While middle school students have always had the opportunity to tour Tolles, the demand for career exploration for students in grades 6-8 has never been higher. From quick tours to full elective courses, schools, parents and students themselves are more interested in being given the chance for practical learning experiences to assist them in devising pathways prior to high school.
In 2014, Tolles and Jonathan Alder took the leap and partnered for two junior high satellite programs–engineering/manufacturing and information technology–housed at Jonathan Alder Junior High School (JAJH).
“Not only are we addressing the need of extending career-tech opportunities to junior high students, but we are also honing in on the areas where there is a great need for a skilled workforce by offering classes in engineering/manufacturing and information technology. Our region needs highly-qualified workers in these areas so garnering the attention of younger students for these fields is vital to making that happen,” said Tolles superintendent Kim Wilson. “Overall this is a way to help students explore their interests and abilities much sooner and get a jump start on a career-technical pathway, which can include either going to college or entering the workforce directly out of school.”
The success of the JAJH programs led to the beginning of a middle school logistics program at West Jefferson Middle School, continued progress with middle school exploration programs called Project EDU (teaching professions), Project INC (business/entrepreneurship), which began in 2013, as well a soon-to-start health professions exploration class for middle schoolers at Hilliard’s Innovative Learning Center (ILC), as well as an agriculture bioscience satellite at Fairbanks Middle School.
“Hundreds and hundreds of students in middle school are now having the opportunity to learn about careers they never knew existed until now, and they are able to do it much earlier,” said Connie Strebe, who oversees Tolles’ satellite programs and more than 850 satellite students each year. “What this does is help focus students on something they may be further interested in exploring in high school and perhaps college. Or, it helps them learn what they might not have an interest in pursuing. This is just as important.”
The middle school pathways are currently designed to lead into high school electives hosted at the associate schools. For instance, students can take IT at JAJH and continue on into early career-tech electives offered at Jonathan Alder High School. If they are interested, they can then apply to Tolles’ Computer Networking & Support Technology or Interactive Media programs to finish out their high school careers. This is the same for programs in the fields of Marketing & Logistics, Engineering & Manufacturing, Environmental Management, Early Childhood Education, Academy EDU satellite, Academy INC satellite, or the Health Professions Academy satellite.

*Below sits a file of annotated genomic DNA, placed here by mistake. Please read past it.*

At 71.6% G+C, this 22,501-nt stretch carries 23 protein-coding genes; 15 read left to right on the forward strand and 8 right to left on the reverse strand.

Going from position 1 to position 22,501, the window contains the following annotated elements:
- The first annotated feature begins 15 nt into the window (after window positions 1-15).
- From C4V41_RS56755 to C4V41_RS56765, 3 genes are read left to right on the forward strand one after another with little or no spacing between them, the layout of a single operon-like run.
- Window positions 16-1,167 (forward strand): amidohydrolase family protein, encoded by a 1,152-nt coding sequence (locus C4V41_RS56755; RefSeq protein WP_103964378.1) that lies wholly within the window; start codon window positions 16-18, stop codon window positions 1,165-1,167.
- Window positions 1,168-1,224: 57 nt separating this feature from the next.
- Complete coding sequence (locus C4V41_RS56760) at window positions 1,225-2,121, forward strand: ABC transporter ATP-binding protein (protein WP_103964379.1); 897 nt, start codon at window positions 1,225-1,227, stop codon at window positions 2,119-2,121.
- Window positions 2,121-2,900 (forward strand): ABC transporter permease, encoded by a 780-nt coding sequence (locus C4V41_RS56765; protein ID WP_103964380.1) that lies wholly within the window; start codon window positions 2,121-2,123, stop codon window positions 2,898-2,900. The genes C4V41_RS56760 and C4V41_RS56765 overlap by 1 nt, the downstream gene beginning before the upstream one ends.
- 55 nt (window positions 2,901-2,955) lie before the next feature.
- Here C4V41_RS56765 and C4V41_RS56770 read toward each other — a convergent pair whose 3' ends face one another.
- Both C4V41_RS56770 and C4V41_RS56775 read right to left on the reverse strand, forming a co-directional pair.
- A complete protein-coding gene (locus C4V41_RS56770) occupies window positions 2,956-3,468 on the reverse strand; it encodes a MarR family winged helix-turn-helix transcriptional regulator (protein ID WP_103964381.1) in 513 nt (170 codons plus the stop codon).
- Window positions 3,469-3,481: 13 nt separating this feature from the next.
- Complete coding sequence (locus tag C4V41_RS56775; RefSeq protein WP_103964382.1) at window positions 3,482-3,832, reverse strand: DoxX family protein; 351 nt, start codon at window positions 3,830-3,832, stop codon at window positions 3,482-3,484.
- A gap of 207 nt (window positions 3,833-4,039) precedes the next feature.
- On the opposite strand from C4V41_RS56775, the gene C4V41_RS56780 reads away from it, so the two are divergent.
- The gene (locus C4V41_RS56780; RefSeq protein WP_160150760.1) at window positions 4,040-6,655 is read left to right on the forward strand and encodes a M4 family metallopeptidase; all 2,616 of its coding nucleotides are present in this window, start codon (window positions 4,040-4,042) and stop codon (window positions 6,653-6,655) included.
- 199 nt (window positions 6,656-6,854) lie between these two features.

“Thinking about careers early is vital. Research shows that 60-70% of students become ‘chronically disengaged’ in seventh and eighth grades,” offered Tolles Career Connections Coordinator Beth Fogelsong. “By being involved in an elective early on that interests them, and by exploring careers early, it truly prepares students for all options after they graduate.”
Fogelsong is heavily involved with Tolles’ associate middle schools, offering resources to help counselors and teachers engage students early on. In April, she’ll begin a busy month of hosting seventh graders for tours of the Tolles campus. On April 4-5, nearly 1,000 Dublin seventh graders will see 22 career-technical labs on the Plain City campus, and on April 13-14, seventh graders from London, Madison-Plains, and West Jefferson will tour. On May 3, Jonathan Alder seventh graders get their turn.
Fogelsong is also working with London Middle School to offer classroom hands-on activities in STEM (Science, Technology, Engineering, Math) areas at the end of April leading up to being part of their Maker Night event on April 21.
This summer, Tolles will host its new Pathways Camp (June 13-17), exclusively for Dublin sixth graders entering seventh grade in 2016-17. This exclusive experiential camp, limited to 25 students, is designed to engage students in exploring a variety of career pathways. Students will be able to participate in research, hands-on activities, and on-site professional experiences to help them identify career interests and help focus their educational journeys. They will visit actual businesses and organizations during the camp week in the following career pathways: animal-related careers, arts and communication careers, automotive careers, business and logistics careers, culinary careers, medical careers, and outdoor careers.
At the end of June, the Tolles VEX Robotics Camp for middle school students interested in engineering and manufacturing, will be hosted by RAMTEC.
“What we have designed are elective programs for middle school students and an extensive career connections program for parents and our associate schools to tap into the vast resources and knowledge we have to offer this area as its career-technical education provider,” said Shane Haggerty, director of marketing and technology.
Early career exploration is more important than ever as Harvard estimates that 60% of jobs by 2018 will require skilled training that may include an industry credential (can be earned at Tolles) or an associate’s degree (students can earn college credit while enrolled at Tolles).